The History of Triangle
April 15 is historic in the annals of Triangle Fraternity, the annual Founders Day. On that date in 1907, the band of 16 students constituting the Founders obtained incorporation papers from the State of Illinois. Before the incorporation papers could be applied for, however, there had to be some kind of organization. The Founders, all junior civil engineering students at the University of Illinois, for the most part, had known each other since they were freshmen. In the fall of 1906, four students-Stan Cutler, Milton McCoy, Meryl Morgan, and Emil Weber-started discussions about establishing a Civil Engineering club. As the group developed and added members over the next few months, they decided to become a fraternity with plans to rent a house and live together during their senior year, 1907-1908.
A large number of names had been suggested, but Transiters, Eads, Level, and Triangle seemed to meet with the most favor. Finally, it narrowed down to a choice between Eads and Triangle, and the latter won out. It was decided to call the Illinois Chapter “Eads” because even at that time, there was a vision of a fraternity which was to extend beyond the horizon of Illinois and take in all of the large engineering schools in the country.
The Objectives of Triangle
To help develop the highest standards of personal integrity and character;
To foster and provide an intellectual, mature environment for its members through individual and group effort and through the mutual companionship of men with similar professional interests and goals;
To foster and provide the broadening experience of fraternity living with its social and moral challenges and responsibilities for the individual and the chapter;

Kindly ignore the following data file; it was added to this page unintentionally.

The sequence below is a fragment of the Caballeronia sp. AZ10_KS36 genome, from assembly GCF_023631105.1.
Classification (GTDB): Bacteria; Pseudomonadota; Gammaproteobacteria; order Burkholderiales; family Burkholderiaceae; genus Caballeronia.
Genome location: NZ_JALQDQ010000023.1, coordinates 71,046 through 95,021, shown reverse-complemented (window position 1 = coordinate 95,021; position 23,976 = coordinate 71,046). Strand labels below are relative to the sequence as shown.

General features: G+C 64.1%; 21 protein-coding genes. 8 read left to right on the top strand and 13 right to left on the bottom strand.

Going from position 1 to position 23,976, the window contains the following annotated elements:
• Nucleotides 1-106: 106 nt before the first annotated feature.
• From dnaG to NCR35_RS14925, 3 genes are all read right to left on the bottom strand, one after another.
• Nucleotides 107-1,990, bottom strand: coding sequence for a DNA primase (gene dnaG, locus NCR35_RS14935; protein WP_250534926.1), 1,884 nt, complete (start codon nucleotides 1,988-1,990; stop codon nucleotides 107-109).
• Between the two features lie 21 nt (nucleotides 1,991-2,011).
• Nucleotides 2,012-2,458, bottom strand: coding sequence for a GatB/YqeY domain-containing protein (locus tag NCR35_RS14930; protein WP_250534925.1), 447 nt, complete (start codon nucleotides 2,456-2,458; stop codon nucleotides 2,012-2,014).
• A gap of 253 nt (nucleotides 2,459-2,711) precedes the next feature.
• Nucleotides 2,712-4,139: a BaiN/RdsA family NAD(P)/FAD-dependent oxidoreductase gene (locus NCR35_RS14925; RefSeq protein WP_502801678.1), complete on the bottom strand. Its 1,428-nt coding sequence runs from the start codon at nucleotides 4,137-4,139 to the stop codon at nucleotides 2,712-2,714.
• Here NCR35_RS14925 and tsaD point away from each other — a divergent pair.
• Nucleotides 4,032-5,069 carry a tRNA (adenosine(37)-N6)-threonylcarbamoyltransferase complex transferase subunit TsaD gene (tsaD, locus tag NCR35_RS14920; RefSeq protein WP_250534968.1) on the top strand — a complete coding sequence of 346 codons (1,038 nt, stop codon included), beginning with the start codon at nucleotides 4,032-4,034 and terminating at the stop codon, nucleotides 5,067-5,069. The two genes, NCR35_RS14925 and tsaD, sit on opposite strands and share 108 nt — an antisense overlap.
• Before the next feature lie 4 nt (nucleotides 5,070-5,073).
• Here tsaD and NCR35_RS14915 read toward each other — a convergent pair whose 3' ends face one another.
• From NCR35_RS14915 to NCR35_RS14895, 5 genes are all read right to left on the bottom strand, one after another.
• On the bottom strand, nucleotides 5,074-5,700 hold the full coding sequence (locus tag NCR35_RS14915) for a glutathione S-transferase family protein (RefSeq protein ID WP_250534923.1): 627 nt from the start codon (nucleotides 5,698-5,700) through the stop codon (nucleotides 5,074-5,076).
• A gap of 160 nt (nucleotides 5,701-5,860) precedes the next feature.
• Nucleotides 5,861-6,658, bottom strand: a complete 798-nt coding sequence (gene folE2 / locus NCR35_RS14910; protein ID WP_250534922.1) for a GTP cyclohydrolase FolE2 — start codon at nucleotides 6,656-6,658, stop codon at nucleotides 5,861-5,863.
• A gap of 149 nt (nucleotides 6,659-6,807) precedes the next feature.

To recognize and support the objectives and goals of the alma mater and those of the community through responsible participation and action;
To help bridge the gap between undergraduate study and the vocation of the individual in industry, the academic world or government;
To foster and maintain a bond of fraternal brotherhood through a continuing program of activity for the alumni, and;
To bring into focus the elements of planned progress for the betterment of mankind.
Code of Ethics
All Triangle brothers hold themselves to a high moral standard and strive to be the best men they can in order to build a better world for tomorrow. Triangle’s Code of Ethics reflects our fraternities believes and values.
As a member of Triangle, I recognize my obligation to:
Observe the precepts of the Fraternity as set forth in the Ritual;
Accept cheerfully my full share of any task, however menial, involved in maintaining a chapter home;
Preserve and promote the chosen ideals of my Fraternity;
Pay all personal bills promptly, and always live within my means;
Help create in my chapter home an environment in which enduring friendships may be formed;
Maintain a creditable scholastic record;
Promote the welfare of my profession;
Maintain my self-respect by proper conduct at all times;
Uphold faithfully the traditions and program of my Alma Mater;
Pay the price of success in honest effort.